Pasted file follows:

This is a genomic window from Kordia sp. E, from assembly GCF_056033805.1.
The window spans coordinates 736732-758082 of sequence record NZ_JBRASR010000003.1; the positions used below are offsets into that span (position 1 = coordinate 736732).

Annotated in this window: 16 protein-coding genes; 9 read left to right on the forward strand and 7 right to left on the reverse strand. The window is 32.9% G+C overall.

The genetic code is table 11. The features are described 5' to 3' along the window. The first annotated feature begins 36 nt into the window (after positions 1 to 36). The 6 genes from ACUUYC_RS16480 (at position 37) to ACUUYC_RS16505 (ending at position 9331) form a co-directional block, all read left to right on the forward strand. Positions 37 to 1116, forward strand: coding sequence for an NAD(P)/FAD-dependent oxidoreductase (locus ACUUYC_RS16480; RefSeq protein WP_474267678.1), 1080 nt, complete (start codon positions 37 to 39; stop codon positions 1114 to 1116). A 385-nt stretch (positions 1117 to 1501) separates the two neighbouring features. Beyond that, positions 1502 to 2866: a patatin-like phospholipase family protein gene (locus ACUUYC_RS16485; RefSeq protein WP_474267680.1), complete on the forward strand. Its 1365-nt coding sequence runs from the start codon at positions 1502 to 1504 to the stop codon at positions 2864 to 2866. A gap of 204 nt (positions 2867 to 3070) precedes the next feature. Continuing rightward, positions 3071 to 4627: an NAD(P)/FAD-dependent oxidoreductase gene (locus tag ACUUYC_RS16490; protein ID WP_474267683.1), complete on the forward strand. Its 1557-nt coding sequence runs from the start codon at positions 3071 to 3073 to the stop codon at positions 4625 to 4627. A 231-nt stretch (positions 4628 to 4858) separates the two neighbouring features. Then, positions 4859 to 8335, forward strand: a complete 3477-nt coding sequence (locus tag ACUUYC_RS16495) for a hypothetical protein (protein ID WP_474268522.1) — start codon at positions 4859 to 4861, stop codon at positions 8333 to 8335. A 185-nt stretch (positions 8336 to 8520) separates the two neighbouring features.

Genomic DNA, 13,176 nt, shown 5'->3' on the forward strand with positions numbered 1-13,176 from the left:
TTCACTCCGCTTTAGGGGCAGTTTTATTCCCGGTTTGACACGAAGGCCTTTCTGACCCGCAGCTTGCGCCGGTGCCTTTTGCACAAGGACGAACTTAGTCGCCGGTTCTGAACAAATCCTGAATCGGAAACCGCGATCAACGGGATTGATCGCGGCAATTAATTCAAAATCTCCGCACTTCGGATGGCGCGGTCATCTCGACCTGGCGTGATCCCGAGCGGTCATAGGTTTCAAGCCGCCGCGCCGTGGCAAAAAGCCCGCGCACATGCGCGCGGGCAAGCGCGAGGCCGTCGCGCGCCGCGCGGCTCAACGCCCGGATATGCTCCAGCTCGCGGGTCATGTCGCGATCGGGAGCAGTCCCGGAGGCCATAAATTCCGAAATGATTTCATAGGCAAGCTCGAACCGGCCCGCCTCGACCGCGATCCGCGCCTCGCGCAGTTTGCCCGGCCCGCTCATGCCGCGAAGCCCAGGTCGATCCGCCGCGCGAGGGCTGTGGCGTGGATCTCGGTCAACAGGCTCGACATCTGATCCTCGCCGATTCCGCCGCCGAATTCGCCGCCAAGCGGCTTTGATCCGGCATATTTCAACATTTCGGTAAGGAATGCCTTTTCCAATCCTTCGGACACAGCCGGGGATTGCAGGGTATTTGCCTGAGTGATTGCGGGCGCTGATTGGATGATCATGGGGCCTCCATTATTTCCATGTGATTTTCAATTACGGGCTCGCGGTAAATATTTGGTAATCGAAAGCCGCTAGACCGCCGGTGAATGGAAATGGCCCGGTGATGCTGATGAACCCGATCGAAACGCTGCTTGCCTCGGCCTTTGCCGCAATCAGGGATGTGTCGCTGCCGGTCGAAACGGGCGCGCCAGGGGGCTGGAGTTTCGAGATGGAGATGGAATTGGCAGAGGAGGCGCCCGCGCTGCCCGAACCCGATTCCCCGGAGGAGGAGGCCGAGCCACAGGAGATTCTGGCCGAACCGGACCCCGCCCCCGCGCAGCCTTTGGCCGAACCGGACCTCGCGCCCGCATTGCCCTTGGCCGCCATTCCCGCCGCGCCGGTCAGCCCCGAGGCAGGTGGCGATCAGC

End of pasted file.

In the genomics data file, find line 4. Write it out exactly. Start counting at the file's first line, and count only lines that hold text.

The genetic code is table 11. The features are described 5' to 3' along the window. The first annotated feature begins 36 nt into the window (after positions 1 to 36). The 6 genes from ACUUYC_RS16480 (at position 37) to ACUUYC_RS16505 (ending at position 9331) form a co-directional block, all read left to right on the forward strand. Positions 37 to 1116, forward strand: coding sequence for an NAD(P)/FAD-dependent oxidoreductase (locus ACUUYC_RS16480; RefSeq protein WP_474267678.1), 1080 nt, complete (start codon positions 37 to 39; stop codon positions 1114 to 1116). A 385-nt stretch (positions 1117 to 1501) separates the two neighbouring features. Beyond that, positions 1502 to 2866: a patatin-like phospholipase family protein gene (locus ACUUYC_RS16485; RefSeq protein WP_474267680.1), complete on the forward strand. Its 1365-nt coding sequence runs from the start codon at positions 1502 to 1504 to the stop codon at positions 2864 to 2866. A gap of 204 nt (positions 2867 to 3070) precedes the next feature. Continuing rightward, positions 3071 to 4627: an NAD(P)/FAD-dependent oxidoreductase gene (locus tag ACUUYC_RS16490; protein ID WP_474267683.1), complete on the forward strand. Its 1557-nt coding sequence runs from the start codon at positions 3071 to 3073 to the stop codon at positions 4625 to 4627. A 231-nt stretch (positions 4628 to 4858) separates the two neighbouring features. Then, positions 4859 to 8335, forward strand: a complete 3477-nt coding sequence (locus tag ACUUYC_RS16495) for a hypothetical protein (protein ID WP_474268522.1) — start codon at positions 4859 to 4861, stop codon at positions 8333 to 8335. A 185-nt stretch (positions 8336 to 8520) separates the two neighbouring features.